With a Little Help from My Friends? Asymmetrical Social Influence on Adolescent Smoking Initiation and Cessation
Steven A. Haas, Pennsylvania State University
David Schaefer, Arizona State University
The current study examines the impact of asymmetrical peer influence on adolescent smoking behavior while accounting for endogenous peer selection. Using data from National Longitudinal Study of Adolescent Health we implement a stochastic actor-based model of the coevolution of smoking and social networks and estimate differential peer influence effects on increases and decreases in smoking. We find that among adolescents the impact of peer influence is much stronger for the initiation of smoking than on cessation. We find that to the extent that adolescents exert a significant influence on the smoking behavior of their peers they do so primarily to increase levels of smoking.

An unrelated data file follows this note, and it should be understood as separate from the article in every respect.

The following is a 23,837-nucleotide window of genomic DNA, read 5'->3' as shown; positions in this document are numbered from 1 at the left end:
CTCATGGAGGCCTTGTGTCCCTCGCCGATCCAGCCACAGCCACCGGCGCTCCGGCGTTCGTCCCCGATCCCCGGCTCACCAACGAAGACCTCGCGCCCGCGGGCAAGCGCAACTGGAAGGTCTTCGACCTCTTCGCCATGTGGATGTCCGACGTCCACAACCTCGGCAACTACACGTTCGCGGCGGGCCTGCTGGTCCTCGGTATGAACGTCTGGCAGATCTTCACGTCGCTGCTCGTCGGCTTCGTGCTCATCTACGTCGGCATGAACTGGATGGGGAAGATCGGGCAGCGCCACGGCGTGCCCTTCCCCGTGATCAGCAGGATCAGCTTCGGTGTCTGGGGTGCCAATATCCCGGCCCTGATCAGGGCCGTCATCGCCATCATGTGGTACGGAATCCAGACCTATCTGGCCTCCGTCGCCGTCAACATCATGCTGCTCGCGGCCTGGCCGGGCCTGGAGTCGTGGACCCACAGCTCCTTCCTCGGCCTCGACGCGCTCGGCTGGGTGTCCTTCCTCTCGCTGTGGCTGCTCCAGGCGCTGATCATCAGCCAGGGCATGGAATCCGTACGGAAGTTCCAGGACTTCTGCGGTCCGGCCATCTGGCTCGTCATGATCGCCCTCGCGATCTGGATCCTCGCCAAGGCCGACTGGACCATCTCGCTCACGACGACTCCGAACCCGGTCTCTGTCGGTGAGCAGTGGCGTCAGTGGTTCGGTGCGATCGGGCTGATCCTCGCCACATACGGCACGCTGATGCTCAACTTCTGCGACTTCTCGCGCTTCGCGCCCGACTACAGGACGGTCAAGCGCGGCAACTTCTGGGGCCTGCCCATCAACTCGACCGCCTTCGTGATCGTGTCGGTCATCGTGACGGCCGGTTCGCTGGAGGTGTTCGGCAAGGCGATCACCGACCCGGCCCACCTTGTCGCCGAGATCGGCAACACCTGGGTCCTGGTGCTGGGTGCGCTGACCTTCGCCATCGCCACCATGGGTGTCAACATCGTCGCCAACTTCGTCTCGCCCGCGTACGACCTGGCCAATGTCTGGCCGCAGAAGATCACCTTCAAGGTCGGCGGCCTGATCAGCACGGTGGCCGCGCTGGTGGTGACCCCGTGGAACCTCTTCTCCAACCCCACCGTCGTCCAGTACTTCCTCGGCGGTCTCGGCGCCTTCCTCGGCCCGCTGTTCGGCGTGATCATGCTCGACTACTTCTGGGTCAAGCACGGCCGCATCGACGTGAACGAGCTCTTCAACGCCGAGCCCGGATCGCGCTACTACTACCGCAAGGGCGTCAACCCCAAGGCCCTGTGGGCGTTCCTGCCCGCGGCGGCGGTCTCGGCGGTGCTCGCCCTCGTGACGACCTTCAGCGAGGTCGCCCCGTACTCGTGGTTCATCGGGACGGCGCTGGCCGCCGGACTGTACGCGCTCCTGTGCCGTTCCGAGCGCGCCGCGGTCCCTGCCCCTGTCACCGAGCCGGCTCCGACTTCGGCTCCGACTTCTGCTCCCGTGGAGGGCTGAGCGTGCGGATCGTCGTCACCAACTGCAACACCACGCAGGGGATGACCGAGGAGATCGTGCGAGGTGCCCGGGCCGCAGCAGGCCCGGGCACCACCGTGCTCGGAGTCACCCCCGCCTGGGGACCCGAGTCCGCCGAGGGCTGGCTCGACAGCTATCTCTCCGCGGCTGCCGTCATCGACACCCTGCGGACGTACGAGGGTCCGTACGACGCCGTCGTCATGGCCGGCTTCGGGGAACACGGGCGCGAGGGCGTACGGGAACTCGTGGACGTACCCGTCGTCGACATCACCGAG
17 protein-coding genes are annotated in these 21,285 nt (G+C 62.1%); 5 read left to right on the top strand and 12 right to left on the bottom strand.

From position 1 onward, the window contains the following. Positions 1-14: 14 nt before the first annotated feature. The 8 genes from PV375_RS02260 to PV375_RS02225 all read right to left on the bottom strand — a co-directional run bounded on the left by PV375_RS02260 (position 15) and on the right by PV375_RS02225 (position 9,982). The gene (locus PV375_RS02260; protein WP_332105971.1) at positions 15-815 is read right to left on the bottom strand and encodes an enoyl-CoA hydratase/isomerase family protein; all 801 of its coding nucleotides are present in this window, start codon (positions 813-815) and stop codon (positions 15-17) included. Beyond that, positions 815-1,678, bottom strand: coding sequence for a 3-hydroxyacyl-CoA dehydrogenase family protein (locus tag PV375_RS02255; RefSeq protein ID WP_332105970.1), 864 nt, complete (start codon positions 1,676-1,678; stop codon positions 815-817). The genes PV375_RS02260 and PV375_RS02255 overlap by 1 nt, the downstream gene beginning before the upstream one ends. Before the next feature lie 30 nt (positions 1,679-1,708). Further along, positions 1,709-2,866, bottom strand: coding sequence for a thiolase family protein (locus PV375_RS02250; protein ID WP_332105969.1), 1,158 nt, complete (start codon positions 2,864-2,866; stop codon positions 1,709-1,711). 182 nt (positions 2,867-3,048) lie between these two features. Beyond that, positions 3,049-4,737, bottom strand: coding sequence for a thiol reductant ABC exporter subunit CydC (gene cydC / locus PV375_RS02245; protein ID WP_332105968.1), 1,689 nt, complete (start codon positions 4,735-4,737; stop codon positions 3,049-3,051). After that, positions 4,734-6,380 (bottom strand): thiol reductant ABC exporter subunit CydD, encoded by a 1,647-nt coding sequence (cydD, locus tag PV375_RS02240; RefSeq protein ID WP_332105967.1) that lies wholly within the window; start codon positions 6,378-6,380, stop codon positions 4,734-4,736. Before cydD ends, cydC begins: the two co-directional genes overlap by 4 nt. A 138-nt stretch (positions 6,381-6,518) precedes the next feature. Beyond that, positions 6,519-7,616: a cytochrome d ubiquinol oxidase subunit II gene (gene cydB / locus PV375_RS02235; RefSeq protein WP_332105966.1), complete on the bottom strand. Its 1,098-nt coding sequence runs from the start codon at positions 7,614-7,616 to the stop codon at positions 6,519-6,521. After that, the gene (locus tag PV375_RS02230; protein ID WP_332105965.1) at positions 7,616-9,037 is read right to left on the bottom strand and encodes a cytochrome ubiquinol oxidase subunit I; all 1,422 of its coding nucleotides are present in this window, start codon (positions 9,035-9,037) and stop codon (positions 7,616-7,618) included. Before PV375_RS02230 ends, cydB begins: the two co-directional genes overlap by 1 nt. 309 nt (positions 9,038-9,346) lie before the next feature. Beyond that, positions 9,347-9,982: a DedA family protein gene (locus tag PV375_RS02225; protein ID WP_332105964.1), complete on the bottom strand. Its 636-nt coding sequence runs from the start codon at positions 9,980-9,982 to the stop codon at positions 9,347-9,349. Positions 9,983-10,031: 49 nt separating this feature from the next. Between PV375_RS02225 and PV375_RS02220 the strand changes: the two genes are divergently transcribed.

Presented in Session 99: Spatial Analysis and Network Analysis